Recognizing and Treating Valproic Acid Toxicity: A Case Report

John B. Crudup III, Bryan I. Hartley, Bradley R. Keel, Mukta Panda


Valproic Acid (VPA) toxicity has been steadily increasing in frequency since the FDA approved the drug for acute mania in 1995. According to the 2005 Annual Report of the American Association of Poison Control Center's Toxic Exposure Surveillance System (TESS), 8705 acute exposures to valproic acid occurred with major adverse outcomes reported in 404 patients of this cohort. Recognizing VPA toxicity is the first step in properly managing the patient. Key signs and symptoms of VPA toxicity include: CNS depression, lethargy and potential encephalopathy, respiratory depression, nausea/vomiting, and myoclonus. Lab abnormalities often include, in addition to elevated serum VPA levels, hypernatremia, elevated anion gap metabolic acidosis, hyperosmolality, hypocalcemia, and hyperammonemia with a transaminitis. A non-contrast head CT may demonstrate cerebral edema, the peak occurrence of which is between 12 hours and 4 days after ingestion. Activated charcoal can be given early if the timing of overdose is known. Serial head CT scans should be ordered to monitor the possible delayed side effect of cerebral edema. Other areas of treatment deal with correcting the ill effects of the metabolic abnormalities (e.g. replace calcium if hypocalcemia). Specifically, lactulose is used to decrease serum ammonia levels and reduce the risk of encephalopathy. Another mainstay of treatment, L-carnitine, increases levels of free carnitine to participate in mitochondrial fatty acid synthesis. In extreme cases, hemodialysis may be required to reduce the levels of VPA and the associated metabolites. Of note our patient presented with virtually all the lab abnormalities and symptoms typical of VPA toxicity. He improved with hemodialysis and was discharged to a mental health facility in stable condition. Though VPA toxicity occurs rarely, it has a consistent presentation, symptomotology and defined treatment regimen. Awareness of a typical patients presentation would assist in early diagnosis and a successful treatment.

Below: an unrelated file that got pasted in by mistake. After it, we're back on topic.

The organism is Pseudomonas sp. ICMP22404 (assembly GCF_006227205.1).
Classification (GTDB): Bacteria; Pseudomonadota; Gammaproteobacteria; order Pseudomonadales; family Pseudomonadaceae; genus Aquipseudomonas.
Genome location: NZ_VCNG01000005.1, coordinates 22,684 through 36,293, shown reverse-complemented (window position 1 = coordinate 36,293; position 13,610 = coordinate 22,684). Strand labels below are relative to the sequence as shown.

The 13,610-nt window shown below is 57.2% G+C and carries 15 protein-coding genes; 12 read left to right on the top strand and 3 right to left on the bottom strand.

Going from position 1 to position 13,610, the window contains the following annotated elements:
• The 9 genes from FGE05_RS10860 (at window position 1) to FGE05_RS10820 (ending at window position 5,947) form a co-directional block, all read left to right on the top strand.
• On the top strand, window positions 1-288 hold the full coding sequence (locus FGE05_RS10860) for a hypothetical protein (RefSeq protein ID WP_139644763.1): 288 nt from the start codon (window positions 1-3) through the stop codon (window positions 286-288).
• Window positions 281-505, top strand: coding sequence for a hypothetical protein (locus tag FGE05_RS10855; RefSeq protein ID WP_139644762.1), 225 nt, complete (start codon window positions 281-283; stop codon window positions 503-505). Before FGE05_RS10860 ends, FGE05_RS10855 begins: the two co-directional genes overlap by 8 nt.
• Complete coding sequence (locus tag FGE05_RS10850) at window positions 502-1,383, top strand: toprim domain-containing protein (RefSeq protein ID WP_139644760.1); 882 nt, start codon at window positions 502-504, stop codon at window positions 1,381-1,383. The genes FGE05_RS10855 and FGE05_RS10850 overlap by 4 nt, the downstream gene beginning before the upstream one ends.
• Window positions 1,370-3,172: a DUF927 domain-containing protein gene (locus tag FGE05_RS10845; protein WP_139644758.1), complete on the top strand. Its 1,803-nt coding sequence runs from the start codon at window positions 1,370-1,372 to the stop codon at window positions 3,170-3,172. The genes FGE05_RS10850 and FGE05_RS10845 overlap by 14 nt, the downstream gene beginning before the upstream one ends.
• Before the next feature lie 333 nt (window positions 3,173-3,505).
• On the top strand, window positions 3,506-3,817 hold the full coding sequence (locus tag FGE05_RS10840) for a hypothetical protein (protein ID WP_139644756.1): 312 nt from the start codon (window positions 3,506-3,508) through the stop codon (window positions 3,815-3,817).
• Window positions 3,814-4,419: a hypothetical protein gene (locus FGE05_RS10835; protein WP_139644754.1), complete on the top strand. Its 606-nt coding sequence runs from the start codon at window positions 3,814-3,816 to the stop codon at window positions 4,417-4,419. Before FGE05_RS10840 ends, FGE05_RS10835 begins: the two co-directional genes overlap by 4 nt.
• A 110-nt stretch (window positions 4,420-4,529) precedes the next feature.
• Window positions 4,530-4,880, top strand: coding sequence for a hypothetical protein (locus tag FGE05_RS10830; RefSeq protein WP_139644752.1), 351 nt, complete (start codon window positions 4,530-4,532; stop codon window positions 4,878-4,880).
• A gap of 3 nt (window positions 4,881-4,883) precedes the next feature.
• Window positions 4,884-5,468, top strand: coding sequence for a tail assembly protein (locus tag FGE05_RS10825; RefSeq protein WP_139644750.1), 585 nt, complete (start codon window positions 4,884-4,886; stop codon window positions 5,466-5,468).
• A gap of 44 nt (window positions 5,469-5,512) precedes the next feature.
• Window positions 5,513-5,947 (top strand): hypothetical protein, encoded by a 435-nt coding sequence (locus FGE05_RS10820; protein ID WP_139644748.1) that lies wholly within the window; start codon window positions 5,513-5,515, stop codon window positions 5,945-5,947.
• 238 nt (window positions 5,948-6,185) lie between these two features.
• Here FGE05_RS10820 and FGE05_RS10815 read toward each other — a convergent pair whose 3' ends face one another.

J Med Cases. 2011;2(5):185-187


Valproic Acid; VPA; Toxicity

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